1. Research and Interview: Grantees can research and compile a prospect list of consultants and conduct interviews based on this research. Prospects can be found by using the CAS Directory, contacting peer organizations or national/state coalitions or networks. While not all consultants will have website content, for those who do, it can provide insight on who they are and their experiences.

    Once a list of 2-4 potential consultants are compiled, interviews can be conducted to get a sense of their style, assess organizational fit and confirm they understand the project. Once a grantee decides they would like to move forward with a consultant, a scope of work should be developed (and is a requirement for Accelerator TA funds) as a part of the consulting contract.


  2. Request for Qualifications (RFQ): The RFQ approach is a more formal approach that focuses on consultants providing their experiences and qualifications rather than responding to a specific project. This approach can be useful if grantees are looking for consultants who have experience in the area needed but the grantee hasn’t decided about the details of their project or grantees would like a set of prescreened consultants ready for consideration.

    An RFQ asks for 1) a resume, 2) services description or marketing materials and 3) references. An interview can be added to this process as well.

    Once a grantee decides they would like to move forward with a consultant that has responded to a RFQ, a scope of work should be developed (and is a requirement for Accelerator TA funds) as a part of the consulting contract.


  3. Request for Proposal (RFP): The RFP proposal is also a more formal approach that focuses on a specific scope of work for consultants to respond to. In general, an RFP includes the following elements:

    • About Your Organization

      1. Background information about grantee, including mission and brief description of programs/services (or make reference to your website if you have one).

      2. Specific description of the project/services that consulting is needed

      3. Parameters such as proposal deadline, project timeline, scope and budget.

      4. Other requirements such as maximum page count, format or anything that may be a disqualifying factor.

    • About The Consultant

      1. Contact information and business name (if applicable)

      2. Describe their background and expertise

      3. Demonstrate capacity to complete the project

      4. Plan for completing the project, including a timeline

      5. Proposed fees and explanation of fee structure (hourly or project based, for example)

      6. References (recommend at least 3)

Typical RFP Selection Process

  1. Send RFP to consultant lists: grantees can use the CAS Directory, peer referrals or other networks to gather consultant names to it send to

  2. Review proposals: this process may yield many proposals, depending upon how many were sent the RFP. Grantees could involve other staff to help review proposals (depending upon the subject matter).

  3. Determine top 2-4 proposals:  a review of the proposals to select the top 2-4 proposals to conduct an interview.

  4. Interview top proposals: develop a set of 3-4 questions to ask each consultant so you can compare answers.

  5. Check references: it is important to check references and confirm the work consultant done for the organization and the satisfaction of the reference.

Engaging a CAS/Accessing the AI Technical Assistance Funds

To access TA funding through the Accelerator Initiative, grantees need complete the TA Request form, include the scope of work (description of the work to be performed, the timeframe during which it will be completed, any deliverables that will result from the work), and the total cost and the breakdown of the number of hours and hourly rate.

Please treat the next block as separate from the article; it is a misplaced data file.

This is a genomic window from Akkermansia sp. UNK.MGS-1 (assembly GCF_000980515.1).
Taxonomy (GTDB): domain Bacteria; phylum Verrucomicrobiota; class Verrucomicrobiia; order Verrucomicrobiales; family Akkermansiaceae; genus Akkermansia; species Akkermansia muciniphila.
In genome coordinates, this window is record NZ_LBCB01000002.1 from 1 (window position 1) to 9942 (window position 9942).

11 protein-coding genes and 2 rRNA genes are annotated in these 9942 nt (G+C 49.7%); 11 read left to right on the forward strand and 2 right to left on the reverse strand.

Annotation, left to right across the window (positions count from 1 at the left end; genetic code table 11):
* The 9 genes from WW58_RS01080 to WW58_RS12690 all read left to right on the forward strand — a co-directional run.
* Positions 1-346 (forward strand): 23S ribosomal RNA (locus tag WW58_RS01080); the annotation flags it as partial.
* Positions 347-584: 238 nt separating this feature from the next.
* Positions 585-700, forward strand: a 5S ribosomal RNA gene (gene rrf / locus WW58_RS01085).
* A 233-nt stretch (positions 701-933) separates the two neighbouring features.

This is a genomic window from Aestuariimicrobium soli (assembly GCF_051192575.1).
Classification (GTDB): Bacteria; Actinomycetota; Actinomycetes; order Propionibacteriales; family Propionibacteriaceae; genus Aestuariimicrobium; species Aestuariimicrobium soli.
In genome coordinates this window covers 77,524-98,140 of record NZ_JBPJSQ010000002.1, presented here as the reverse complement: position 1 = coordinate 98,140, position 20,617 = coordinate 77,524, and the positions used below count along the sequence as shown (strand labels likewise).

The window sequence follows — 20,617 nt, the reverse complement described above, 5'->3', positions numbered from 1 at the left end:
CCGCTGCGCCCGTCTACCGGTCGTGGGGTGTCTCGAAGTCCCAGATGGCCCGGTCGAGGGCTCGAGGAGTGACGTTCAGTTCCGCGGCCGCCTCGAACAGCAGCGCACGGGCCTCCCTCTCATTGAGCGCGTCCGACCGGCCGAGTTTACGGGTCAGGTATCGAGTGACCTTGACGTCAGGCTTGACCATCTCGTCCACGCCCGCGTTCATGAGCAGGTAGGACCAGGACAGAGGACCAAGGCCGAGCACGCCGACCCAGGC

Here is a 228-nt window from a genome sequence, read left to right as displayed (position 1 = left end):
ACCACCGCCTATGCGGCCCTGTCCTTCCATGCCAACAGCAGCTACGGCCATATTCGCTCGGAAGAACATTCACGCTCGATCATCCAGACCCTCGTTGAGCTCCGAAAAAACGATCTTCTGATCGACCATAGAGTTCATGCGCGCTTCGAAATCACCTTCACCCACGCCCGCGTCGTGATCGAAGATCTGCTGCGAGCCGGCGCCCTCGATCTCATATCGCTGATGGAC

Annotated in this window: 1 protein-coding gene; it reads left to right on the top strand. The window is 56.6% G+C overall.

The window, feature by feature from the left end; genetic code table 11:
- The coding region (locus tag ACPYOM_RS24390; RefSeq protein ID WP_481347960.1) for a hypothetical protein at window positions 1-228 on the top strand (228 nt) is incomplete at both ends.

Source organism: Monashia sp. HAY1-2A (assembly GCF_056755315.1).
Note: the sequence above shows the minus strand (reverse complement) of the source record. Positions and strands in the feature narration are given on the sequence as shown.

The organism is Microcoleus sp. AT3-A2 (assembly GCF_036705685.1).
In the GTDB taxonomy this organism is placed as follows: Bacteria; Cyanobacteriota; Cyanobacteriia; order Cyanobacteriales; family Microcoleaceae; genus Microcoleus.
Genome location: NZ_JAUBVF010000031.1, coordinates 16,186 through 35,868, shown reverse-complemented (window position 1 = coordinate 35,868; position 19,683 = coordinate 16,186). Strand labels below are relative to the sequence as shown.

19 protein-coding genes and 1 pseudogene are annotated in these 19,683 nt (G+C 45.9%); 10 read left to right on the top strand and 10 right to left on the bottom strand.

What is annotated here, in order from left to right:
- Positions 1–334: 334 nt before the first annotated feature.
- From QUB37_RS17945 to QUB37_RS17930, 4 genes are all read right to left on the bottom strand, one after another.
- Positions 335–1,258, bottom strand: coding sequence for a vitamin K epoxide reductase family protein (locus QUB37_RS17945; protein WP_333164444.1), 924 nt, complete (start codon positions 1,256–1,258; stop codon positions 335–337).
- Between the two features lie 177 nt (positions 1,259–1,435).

The standard contract that Community Solutions will issue on behalf of the Grantee will incorporate or attach the scope of services that has been described and outlines the payment terms. Contractors can bill monthly by providing an accounting of the hours spent, a description of activities completed, and a calculation of the monthly cost (number of hours worked multiplied by the hourly rate). They should attach any deliverables that were completed to the invoice, as well. Total payments will not exceed the estimated cost included in the scope of work and listed on the contract, which means that if the consultant exceeds the number of hours that they estimated, they still must complete the work that they committed to in the scope and contract but may not bill for additional hours.

Request Submission and Contracting

Once your Grantee has selected a Content Area Specialist, the Grantee needs to obtain from them a scope of work that outlines what services and deliverables they will provide to the Grantee organization and what their fees will be for those services and deliverables. This scope of work should be provided directly to the Grantee.  The Grantee will then submit a Technical Assistance Request to Community Solutions, listing the requested Content Area Specialist and their scope of work. 


Process for Requesting Technical Assistance

  1. Grantee completes the table below (click the table to download)

  2. Grantee copies and pastes the table into an email with the subject line, “Technical Assistance Request” and sends to, copies (cc) you the Coach, and attaches the proposal/scope of services provided by the Content Area Specialist.

  3. Community Solutions will respond within 5 business days (Mon-Fri) of submission.


Once the Technical Assistance Request is approved, Community Solutions will contact the Content Area Specialist via email to begin the contract process.  Please note that the Contracts for Content Area Specialists are with Community Solutions and NOT with the Grantee organization.  Content Area Specialists will invoice Community Solutions directly for their work and will be paid directly by Community Solutions.  These funds are separate from the grant dollars awarded to Grantees.


Content Area Specialists are expected to provide copies of all deliverables to Community Solutions at the time they are provided to Grantees.  This will help to ensure that invoices are accurately reflecting the reported work completed without placing additional reporting burdens on the Grantee.